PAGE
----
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Department of Biochemistry

 
Crystallography

X-ray crystallography produces high-resolution models of proteins to allow an understanding of their structure and function at the atomic level. The process begins by growing a crystal of the protein of interest that contains millions of copies of that protein arranged in an ordered and regularly-repeating fashion. When an X-ray beam is directed through these crystals, electrons within the ordered proteins diffract the X-rays in an interpretable manner. Through analysing the pattern of diffraction the electron density within the protein of interest can be elucidated, which is then used to create a model of the protein's structure. These structures give scientists essential insights into human health and disease. For example, X-ray crystallography is vital in modern drug discovery as it allows the molecular interactions between drugs and their targets to be visualised for efficient drug optimisation and to reveal the drug's mode of action.

The Crystallography Facility provides access to the latest state-of-the-art robotics for performing high-throughput macromolecular crystal structure determination. These include mosquito crystal, dragonfly crystal, tecan and formulatrix rock imager systems, which combine together to allow efficient screening of thousands of crystallisation conditions to identify initial crystal hits and optimise them into usable crystals. The Facility has well established and regular access to various synchrotrons at the Diamond Light Source, and elsewhere, for subsequent rapid determination of high-resolution structures.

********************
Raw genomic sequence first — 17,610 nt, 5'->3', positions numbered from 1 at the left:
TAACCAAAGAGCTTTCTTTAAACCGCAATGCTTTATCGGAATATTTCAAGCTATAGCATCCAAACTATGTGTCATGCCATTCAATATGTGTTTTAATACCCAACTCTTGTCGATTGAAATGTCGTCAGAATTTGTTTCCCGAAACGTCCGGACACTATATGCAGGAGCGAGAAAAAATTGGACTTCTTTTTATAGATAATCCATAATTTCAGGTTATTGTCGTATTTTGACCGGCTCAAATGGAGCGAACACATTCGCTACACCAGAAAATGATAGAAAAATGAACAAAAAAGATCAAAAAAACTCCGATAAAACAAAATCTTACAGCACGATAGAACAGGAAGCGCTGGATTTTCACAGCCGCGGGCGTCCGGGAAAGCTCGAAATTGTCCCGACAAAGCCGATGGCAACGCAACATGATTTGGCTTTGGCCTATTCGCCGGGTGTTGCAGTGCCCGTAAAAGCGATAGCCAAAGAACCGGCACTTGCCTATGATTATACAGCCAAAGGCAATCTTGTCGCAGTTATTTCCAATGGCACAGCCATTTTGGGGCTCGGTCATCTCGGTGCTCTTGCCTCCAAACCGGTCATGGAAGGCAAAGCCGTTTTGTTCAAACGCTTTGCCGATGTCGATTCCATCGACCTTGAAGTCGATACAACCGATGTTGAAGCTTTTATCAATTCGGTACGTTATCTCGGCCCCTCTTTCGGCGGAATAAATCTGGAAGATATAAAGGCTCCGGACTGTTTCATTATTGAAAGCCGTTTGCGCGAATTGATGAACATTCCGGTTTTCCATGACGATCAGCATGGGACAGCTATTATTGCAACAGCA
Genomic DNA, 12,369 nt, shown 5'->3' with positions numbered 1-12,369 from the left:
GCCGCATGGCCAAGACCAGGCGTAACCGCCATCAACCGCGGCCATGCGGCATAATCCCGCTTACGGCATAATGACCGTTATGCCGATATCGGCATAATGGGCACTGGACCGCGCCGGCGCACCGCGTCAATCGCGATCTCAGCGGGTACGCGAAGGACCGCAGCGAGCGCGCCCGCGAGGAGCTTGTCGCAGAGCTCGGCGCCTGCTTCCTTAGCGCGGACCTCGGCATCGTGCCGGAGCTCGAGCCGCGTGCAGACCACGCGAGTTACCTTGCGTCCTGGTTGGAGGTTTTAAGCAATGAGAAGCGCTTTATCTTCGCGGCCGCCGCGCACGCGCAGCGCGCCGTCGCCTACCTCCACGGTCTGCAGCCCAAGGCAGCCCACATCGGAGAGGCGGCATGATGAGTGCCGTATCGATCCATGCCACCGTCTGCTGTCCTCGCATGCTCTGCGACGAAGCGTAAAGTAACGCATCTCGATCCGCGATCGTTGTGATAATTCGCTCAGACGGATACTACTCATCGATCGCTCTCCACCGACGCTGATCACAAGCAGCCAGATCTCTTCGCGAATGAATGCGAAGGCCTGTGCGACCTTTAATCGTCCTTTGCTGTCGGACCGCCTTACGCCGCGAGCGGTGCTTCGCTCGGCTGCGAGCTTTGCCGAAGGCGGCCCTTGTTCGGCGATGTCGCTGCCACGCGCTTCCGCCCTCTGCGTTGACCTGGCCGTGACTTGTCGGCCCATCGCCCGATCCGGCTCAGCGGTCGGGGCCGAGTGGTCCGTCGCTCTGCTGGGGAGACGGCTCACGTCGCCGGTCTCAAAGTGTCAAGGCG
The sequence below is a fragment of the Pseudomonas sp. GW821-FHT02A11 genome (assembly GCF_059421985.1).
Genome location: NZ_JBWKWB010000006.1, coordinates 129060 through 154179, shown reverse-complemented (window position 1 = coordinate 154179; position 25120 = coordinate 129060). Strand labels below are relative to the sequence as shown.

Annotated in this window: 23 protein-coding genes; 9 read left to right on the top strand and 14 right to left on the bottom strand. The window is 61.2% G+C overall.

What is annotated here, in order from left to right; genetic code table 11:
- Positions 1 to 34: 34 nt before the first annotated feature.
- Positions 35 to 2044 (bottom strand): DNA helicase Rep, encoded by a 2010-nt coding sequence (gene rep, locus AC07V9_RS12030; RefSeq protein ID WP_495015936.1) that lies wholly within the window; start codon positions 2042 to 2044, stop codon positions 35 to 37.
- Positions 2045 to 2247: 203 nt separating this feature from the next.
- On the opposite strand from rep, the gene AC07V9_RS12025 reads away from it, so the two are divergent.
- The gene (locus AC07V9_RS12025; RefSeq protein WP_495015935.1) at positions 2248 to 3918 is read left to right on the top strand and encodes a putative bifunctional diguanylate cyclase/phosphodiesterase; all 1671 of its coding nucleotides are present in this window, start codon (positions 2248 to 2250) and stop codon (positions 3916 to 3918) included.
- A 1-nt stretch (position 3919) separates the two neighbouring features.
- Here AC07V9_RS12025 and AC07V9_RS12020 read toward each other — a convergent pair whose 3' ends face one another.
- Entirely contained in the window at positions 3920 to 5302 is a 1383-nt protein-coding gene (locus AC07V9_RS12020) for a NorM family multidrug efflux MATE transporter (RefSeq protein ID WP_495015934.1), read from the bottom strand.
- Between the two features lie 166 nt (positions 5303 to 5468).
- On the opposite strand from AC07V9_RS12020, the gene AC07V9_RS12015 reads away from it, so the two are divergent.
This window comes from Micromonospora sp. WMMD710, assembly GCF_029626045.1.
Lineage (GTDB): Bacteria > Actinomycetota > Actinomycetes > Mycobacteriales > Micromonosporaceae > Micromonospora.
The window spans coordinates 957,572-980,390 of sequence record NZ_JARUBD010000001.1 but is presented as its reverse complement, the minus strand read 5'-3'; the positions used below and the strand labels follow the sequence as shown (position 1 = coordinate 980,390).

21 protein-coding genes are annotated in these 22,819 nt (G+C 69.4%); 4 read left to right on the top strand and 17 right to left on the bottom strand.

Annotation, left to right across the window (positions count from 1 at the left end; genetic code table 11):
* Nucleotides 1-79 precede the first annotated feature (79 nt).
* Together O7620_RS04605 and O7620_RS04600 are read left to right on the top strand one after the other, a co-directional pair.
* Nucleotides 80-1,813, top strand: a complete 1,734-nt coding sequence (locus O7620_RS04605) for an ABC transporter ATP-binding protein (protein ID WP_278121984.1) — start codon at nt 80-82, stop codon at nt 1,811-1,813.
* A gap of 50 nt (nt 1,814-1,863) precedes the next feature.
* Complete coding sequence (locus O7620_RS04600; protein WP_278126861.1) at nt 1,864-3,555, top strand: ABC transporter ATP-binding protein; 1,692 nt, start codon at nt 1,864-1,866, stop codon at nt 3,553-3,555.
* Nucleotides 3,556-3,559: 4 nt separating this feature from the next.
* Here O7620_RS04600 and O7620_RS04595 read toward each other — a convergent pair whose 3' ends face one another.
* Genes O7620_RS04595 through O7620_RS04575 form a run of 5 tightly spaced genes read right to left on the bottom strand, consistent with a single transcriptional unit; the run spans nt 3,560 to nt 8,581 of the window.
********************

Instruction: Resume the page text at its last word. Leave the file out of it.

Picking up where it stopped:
Contact Details

Facility Manager: 

+44 (0)1223 760468

Technical Support:

+44 (0)1223 333685

Location

Rooms 1.56 and 1.80
Sanger Building
Department of Biochemistry
University of Cambridge
80 Tennis Court Road
Cambridge
CB2 1GA

Office Hours

Monday-Friday: 08:00-18:00